Spotify's Real News: No News! But Big Bags of Cash Might Help
Now, on to real news: There is no official news about the streaming music service’s attempt to land on U.S. shores. Spotify has yet to land a single U.S. label deal, even though it continues to insist that it will get things settled in time for a 2010 launch.
But the company has made progress with the labels in recent weeks, according to multiple sources. That’s in part because it is now willing to hand over real money, either in the form of advances or as guarantees spread throughout the life of a multiple-year contract.
How much money? Depends on who you talk to: One source thinks Spotify is now offering “tens of millions” to the labels to get a U.S. deal done; another person familiar with negotiations thinks Spotify will eventually end up spending $100 million to get the big four labels–or at least three of them–in line for a launch.
But money alone won’t get Spotify into the U.S. Or put another way: The amount of money will depend in part on the real sticking point in the negotiations–the amount of free music that Spotify users can listen to before they need to become paying subscribers.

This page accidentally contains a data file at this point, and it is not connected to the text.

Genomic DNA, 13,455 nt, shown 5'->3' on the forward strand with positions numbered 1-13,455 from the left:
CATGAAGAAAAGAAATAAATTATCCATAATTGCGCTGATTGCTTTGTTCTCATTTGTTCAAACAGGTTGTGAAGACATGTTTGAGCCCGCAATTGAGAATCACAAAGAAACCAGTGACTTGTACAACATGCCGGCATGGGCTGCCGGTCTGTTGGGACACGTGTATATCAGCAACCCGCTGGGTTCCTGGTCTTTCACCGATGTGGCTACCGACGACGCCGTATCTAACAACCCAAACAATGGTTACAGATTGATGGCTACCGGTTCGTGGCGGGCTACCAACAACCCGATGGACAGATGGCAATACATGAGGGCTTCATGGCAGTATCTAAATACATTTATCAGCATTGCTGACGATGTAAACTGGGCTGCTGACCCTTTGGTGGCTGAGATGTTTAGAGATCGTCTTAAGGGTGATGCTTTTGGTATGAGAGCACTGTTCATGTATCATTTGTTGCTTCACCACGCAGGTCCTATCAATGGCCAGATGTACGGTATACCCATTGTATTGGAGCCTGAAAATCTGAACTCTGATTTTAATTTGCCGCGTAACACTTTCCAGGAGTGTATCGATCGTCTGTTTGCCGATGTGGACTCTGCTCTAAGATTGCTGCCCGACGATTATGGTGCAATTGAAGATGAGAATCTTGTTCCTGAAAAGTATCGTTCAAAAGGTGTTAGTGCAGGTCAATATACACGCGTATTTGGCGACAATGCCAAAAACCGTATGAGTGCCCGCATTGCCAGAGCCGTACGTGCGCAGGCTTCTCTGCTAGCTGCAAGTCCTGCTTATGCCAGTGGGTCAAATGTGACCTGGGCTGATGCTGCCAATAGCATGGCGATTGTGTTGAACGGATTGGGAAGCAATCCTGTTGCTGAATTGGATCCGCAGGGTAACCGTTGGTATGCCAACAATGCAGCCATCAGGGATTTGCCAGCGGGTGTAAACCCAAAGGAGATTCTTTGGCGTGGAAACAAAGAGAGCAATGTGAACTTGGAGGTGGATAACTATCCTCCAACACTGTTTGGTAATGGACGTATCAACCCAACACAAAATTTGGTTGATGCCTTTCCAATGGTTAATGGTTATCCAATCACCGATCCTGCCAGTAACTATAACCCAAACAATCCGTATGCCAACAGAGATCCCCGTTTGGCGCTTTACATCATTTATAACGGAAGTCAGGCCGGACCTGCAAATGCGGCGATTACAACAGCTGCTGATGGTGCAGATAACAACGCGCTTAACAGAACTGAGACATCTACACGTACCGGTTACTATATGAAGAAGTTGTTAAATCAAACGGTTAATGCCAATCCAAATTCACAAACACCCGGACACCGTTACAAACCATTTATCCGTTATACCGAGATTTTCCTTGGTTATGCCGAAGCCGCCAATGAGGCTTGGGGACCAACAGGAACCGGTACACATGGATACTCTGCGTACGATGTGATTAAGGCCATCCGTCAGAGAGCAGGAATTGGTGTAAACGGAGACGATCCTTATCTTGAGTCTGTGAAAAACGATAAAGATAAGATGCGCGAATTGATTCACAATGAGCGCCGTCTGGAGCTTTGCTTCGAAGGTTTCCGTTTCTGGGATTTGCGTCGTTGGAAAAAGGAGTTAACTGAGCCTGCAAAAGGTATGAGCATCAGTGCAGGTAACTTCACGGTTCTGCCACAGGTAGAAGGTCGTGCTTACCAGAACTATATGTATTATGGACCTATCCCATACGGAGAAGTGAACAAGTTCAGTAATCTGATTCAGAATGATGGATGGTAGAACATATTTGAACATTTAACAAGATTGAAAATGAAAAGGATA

In Europe, where Spotify has been a very big success, listeners can stream an unlimited amount of music, on demand, without ever paying a cent. But in the U.S., rival streaming services like Rhapsody, MOG and Napster generally only offer a very brief trial period of a few days before requiring that a pay wall go up.
For the past two years, Spotify has insisted that free, unlimited streaming is the only way the service will work, because that’s Spotify’s most effective marketing technique. Subscribers who do pay up get benefits like ad-free music, and the ability to port their songs to mobile devices like iPhones.
But the labels, most notably Warner Music Group, have insisted that unlimited free streams only serve to strip away their product’s remaining value–if you can listen for free on Spotify, why would you ever buy another CD or iTunes single?
“[Spotify executives] are perennially underestimating label resistance to the free stuff,” says an industry source familiar with the discussions. “And it seems the checks are either not big enough or the labels really won’t give on free.”
Until that gap gets solved–either via compromise or cash–Spotify can’t come to the U.S.
The company had recently been discussing a mid-November launch date, but unless things move quickly, that can’t happen. And even people who are optimistic about the company’s chances concede it may not get it done in time for a pre-Christmas launch, which would force things back to 2011. Spotify declined to comment.
Among the four labels, Sony appears closest to a deal, sources say–a pact is “essentially signable,” according to one source, though another insists there is nothing “executable.” Sony declined to comment. In order to launch, though, Spotify will also need Universal Music Group, the world’s biggest music company, and either Warner or EMI Music Group.